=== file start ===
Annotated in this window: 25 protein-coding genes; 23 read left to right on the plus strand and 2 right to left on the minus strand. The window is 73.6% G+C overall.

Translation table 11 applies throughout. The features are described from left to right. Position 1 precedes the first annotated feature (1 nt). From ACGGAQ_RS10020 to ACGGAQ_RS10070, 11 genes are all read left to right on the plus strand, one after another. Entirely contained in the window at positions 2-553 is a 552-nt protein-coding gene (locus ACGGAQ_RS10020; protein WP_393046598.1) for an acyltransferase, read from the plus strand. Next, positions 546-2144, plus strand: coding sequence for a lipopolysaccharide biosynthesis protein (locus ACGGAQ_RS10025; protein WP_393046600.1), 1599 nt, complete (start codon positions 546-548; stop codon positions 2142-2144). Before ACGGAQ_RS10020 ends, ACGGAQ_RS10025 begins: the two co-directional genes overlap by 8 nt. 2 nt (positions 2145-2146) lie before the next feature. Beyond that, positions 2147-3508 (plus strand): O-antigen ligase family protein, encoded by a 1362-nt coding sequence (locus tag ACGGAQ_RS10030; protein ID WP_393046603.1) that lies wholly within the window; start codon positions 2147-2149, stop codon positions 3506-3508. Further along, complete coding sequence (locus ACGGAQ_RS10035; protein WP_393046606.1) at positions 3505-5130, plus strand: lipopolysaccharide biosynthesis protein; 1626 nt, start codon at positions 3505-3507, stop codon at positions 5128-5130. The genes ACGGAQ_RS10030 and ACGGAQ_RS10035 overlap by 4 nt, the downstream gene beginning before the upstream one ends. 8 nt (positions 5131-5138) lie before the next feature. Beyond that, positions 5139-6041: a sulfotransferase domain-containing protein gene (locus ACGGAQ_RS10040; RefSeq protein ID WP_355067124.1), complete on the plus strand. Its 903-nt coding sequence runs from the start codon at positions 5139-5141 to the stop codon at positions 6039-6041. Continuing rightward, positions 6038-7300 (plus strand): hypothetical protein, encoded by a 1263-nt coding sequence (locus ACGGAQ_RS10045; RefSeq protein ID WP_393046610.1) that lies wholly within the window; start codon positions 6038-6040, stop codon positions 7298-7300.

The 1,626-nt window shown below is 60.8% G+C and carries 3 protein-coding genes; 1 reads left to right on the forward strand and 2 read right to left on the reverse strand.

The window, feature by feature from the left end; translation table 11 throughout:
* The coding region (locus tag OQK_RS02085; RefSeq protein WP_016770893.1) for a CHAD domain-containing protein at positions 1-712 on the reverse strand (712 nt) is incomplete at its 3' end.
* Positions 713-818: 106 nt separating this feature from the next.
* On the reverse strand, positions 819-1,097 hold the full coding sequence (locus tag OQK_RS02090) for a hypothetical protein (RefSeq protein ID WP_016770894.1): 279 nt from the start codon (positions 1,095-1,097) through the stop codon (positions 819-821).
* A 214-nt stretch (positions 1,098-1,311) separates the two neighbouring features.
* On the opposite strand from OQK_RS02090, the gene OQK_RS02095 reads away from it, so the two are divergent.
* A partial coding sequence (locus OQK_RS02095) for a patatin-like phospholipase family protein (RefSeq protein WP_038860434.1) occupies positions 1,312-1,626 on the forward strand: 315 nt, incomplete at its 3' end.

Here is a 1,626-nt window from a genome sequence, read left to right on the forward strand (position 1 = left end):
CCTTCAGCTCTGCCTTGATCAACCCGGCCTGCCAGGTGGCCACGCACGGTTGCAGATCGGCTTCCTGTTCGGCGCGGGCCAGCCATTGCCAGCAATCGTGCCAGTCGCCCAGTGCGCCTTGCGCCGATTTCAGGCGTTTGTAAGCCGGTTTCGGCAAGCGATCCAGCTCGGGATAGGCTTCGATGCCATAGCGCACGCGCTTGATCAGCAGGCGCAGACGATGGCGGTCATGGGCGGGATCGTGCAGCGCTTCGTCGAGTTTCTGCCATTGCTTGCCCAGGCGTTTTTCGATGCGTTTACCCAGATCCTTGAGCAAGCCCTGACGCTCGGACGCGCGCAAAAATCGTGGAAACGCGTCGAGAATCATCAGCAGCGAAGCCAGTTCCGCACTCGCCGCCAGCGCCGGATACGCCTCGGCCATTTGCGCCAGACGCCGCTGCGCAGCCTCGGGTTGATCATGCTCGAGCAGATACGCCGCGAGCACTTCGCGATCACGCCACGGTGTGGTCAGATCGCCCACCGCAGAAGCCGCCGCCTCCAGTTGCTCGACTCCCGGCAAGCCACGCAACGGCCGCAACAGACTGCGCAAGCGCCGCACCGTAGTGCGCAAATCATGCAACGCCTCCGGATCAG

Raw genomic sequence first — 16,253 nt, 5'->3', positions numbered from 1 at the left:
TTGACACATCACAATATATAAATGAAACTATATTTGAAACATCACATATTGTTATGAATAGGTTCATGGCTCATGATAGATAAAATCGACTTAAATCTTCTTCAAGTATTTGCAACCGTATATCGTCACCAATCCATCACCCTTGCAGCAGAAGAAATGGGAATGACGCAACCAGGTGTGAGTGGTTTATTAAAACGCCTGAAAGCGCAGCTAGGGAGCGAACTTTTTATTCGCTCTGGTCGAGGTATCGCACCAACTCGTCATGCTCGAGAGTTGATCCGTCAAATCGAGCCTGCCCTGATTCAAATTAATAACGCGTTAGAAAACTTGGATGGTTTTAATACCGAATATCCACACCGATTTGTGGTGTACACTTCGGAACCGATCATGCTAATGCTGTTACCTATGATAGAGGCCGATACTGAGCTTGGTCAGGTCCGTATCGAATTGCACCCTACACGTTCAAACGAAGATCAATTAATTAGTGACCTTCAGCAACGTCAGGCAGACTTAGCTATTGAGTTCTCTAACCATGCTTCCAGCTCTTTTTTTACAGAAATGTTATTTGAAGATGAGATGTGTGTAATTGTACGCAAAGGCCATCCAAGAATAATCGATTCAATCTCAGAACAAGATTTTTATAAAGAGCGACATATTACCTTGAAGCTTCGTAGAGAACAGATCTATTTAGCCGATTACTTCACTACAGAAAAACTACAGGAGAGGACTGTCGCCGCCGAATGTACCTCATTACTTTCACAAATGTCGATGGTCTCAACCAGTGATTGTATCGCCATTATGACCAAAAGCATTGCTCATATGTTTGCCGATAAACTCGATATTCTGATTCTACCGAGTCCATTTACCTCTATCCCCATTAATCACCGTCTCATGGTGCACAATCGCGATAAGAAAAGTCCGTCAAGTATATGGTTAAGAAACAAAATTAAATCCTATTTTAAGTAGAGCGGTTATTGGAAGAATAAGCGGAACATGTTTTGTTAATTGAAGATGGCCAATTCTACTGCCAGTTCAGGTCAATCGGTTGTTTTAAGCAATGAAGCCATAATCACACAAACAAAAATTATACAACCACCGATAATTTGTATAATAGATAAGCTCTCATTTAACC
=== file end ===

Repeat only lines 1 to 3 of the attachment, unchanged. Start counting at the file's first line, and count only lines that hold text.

Annotated in this window: 25 protein-coding genes; 23 read left to right on the plus strand and 2 right to left on the minus strand. The window is 73.6% G+C overall.

Translation table 11 applies throughout. The features are described from left to right. Position 1 precedes the first annotated feature (1 nt). From ACGGAQ_RS10020 to ACGGAQ_RS10070, 11 genes are all read left to right on the plus strand, one after another. Entirely contained in the window at positions 2-553 is a 552-nt protein-coding gene (locus ACGGAQ_RS10020; protein WP_393046598.1) for an acyltransferase, read from the plus strand. Next, positions 546-2144, plus strand: coding sequence for a lipopolysaccharide biosynthesis protein (locus ACGGAQ_RS10025; protein WP_393046600.1), 1599 nt, complete (start codon positions 546-548; stop codon positions 2142-2144). Before ACGGAQ_RS10020 ends, ACGGAQ_RS10025 begins: the two co-directional genes overlap by 8 nt. 2 nt (positions 2145-2146) lie before the next feature. Beyond that, positions 2147-3508 (plus strand): O-antigen ligase family protein, encoded by a 1362-nt coding sequence (locus tag ACGGAQ_RS10030; protein ID WP_393046603.1) that lies wholly within the window; start codon positions 2147-2149, stop codon positions 3506-3508. Further along, complete coding sequence (locus ACGGAQ_RS10035; protein WP_393046606.1) at positions 3505-5130, plus strand: lipopolysaccharide biosynthesis protein; 1626 nt, start codon at positions 3505-3507, stop codon at positions 5128-5130. The genes ACGGAQ_RS10030 and ACGGAQ_RS10035 overlap by 4 nt, the downstream gene beginning before the upstream one ends. 8 nt (positions 5131-5138) lie before the next feature. Beyond that, positions 5139-6041: a sulfotransferase domain-containing protein gene (locus ACGGAQ_RS10040; RefSeq protein ID WP_355067124.1), complete on the plus strand. Its 903-nt coding sequence runs from the start codon at positions 5139-5141 to the stop codon at positions 6039-6041. Continuing rightward, positions 6038-7300 (plus strand): hypothetical protein, encoded by a 1263-nt coding sequence (locus ACGGAQ_RS10045; RefSeq protein ID WP_393046610.1) that lies wholly within the window; start codon positions 6038-6040, stop codon positions 7298-7300.

The 1,626-nt window shown below is 60.8% G+C and carries 3 protein-coding genes; 1 reads left to right on the forward strand and 2 read right to left on the reverse strand.